Wednesday, September 23, 2020

Zimbabwe is clamouring for international attention; Botswana should not be blackmailed

The case of three Game Scouts who lost their way into Zimbabwe while on patrol along the Lesoma Border will in the next few days stretch and prove a serious test case for Botswana’s diplomatic capabilities.

By snatching these scouts and charging them with criminal offences, Zimbabwe is to the letter behaving like Iran which now and then likes to hog international attention to itself by arresting Western citizens before charging them with all the silly offences of violating the Islamic Republic’s sovereign integrity and espionage only to release them a few days later on account of compassion.
It would seem like this is a new tactic that Zimbabwe is trying.

What the tactic normally does is that it deflects the public’s attention from the crimes of such countries like Zimbabwe and Iran.

Botswana should proceed with caution not to play into the hands of Zimbabwe.
Zimbabwe is today run by a Government that is nursing bruised egos.

It is a Government that is also doing everything to prove to the world just how wronged it has been ÔÇô from international sanctions to what President Robert Mugabe likes to call re-colonisation and imperialism.
As we know Botswana Government has been at the forefront of international condemnation of President Mugabe and his regime.

It was only a matter of time that Zimbabwe Government found something with which to punish their Botswana counterparts for daring to speak out on the political situation in that country.
There is nothing wrong with that.
Zimbabwe’s sinister and underhand tactics only become a problem when in trying to mete out that revenge, ordinary Batswana get caught in the crossfire.

We have in the past made it clear that whatever Botswana does, we should be careful not to harm ordinary Zimbabweans, in whose behalf the Zimbabwe Government is not even operating.

While it is important for Botswana Government to appreciate the simple fact that Zimbabwe is a failed state, it is perhaps more important to underscore the fact that unlike, say the United Kingdom or the United States which can shout directives from afar, Botswana and Zimbabwe are linked together by much more than just a porous border.

The two countries’ destinies are not mutually exclusive.

There simply is no way Botswana can be detached from Zimbabwe.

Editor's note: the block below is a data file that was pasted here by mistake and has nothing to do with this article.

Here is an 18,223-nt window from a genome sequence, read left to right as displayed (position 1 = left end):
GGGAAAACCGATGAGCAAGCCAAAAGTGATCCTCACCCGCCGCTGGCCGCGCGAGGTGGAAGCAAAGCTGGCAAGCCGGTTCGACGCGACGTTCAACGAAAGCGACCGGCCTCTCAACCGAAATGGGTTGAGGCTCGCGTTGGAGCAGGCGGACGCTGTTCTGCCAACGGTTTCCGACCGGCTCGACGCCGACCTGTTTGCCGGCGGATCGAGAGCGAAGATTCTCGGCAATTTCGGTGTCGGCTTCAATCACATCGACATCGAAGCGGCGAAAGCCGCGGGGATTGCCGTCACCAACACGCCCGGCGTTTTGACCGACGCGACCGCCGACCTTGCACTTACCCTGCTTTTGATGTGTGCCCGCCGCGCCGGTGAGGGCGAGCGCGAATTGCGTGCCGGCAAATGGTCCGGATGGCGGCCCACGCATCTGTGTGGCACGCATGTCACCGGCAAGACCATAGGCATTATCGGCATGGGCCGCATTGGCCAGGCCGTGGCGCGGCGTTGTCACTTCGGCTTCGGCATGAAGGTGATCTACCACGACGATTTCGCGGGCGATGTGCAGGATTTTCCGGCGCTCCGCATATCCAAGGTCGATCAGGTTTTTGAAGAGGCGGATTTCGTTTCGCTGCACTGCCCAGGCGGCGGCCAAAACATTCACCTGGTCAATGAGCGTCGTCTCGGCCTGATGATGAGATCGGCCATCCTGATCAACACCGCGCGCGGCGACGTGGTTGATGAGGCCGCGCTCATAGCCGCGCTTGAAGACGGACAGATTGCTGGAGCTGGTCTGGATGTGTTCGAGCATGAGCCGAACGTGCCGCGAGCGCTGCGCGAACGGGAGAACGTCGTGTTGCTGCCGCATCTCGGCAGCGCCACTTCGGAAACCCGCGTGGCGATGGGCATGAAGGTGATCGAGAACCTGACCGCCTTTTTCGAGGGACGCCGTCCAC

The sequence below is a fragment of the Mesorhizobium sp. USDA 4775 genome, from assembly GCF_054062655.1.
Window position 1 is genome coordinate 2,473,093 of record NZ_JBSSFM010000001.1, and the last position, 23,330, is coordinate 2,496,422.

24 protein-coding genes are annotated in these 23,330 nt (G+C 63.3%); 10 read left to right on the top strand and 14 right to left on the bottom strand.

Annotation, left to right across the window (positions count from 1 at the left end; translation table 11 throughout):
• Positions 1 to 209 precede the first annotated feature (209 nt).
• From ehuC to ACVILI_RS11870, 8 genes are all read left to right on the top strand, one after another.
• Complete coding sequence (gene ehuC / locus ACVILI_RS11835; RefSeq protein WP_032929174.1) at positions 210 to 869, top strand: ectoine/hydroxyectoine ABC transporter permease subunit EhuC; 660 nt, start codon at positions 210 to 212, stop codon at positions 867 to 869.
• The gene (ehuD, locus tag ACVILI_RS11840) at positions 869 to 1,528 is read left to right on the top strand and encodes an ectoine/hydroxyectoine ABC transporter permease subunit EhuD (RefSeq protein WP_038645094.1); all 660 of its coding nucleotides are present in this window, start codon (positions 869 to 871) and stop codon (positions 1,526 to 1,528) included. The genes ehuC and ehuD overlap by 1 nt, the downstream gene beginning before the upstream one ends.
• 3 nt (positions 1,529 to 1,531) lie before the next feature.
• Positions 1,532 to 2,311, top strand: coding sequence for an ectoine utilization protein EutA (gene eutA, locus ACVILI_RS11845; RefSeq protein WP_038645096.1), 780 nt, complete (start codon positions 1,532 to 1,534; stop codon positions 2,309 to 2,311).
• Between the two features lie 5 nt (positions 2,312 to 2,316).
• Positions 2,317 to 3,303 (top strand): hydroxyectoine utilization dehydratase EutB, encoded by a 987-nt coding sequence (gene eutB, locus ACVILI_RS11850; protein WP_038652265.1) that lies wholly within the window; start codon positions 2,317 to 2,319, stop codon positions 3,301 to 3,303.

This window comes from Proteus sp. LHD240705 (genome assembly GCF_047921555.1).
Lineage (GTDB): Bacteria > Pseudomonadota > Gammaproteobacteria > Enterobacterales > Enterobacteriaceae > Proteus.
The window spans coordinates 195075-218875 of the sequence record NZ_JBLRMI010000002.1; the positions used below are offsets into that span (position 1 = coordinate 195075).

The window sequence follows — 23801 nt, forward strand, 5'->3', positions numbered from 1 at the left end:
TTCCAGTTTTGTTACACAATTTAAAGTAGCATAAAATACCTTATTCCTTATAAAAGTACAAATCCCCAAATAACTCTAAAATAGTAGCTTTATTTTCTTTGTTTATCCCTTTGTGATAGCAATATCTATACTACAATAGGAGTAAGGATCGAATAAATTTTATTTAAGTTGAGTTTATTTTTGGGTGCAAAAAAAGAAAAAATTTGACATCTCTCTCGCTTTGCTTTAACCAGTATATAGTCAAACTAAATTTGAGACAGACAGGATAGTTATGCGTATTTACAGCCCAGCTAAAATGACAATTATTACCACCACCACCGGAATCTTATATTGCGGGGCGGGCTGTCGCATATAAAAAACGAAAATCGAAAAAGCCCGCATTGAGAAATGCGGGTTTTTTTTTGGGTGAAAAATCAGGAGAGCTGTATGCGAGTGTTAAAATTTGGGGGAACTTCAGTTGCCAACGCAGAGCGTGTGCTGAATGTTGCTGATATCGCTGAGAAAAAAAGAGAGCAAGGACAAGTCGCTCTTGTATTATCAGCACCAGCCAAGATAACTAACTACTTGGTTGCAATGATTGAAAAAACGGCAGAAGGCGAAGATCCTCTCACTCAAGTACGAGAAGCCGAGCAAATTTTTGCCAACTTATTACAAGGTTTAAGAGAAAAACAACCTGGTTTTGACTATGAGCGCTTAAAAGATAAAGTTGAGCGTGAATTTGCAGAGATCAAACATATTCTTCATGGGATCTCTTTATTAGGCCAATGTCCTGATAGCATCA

In short, there is simply no way Botswana can be safe and prosperous while next door to the east, Zimbabwe is going down the gutter.

Even as Zimbabwe Government behaves irrationally as it did this week by arresting the game scouts, Botswana should be careful to remember that Zimbabwe is not a properly functioning state. Thus we should be patient with them, and at all cost avoid temptations to humiliate them. If anything as a country we should be at the forefront of efforts to uplift and help them restore themselves to the dignity into which they once lived.

In our dealings with the Zimbabwe Government, we should remember that they are a failed state, which has egos that have to be caressed and nursed.
This may sound simplistic, but it is not. Actually it is in the long term interest of Botswana.

Just for the record we are in no way saying Botswana should condone or countenance the inhuman treatment the Zimbabwe authorities are meting on their people.

We are in no way saying Botswana should coddle Zimbabwe for the abuses and excesses the Zimbabwean Government is doing.

But rather we are saying Botswana should be humble enough as to accept its natural position or better still geographic proximity to Zimbabwe. We should accept our natural responsibility to assume efforts to help Zimbabwe.

Back to the matter of the three Game Scouts: Zimbabwean authorities are clearly grandstanding on this matter.
They also are equally clamouring for public attention.

After a long spell of feeling humiliated by Botswana, they now feel they have gotten Botswana where it will hurt most.

We may not agree with them.
But the truth of the matter is that on this one they have law on their side.
In that respect Botswana counterparts should be careful not to play into their hands by giving them what they want.

If Zimbabwe does not want to give diplomacy a chance, Botswana should not grovel.

They should leave the law to take its course.

In short there should be no horse-trading which can only give Zimbabwe government a kind of legitimacy it clamours for, but does not deserve.
Begging Zimbabwe and pleading with them only gives legitimacy to a rogue state that destroyed millions of lives of its citizens.

Unless circumstances drastically change, what Botswana should only be concerned with is the welfare and health of the said Game Scouts. Beyond that, grovelling to Zimbabwe is akin to what the western countries often do every time their citizens are kidnapped by Iran.


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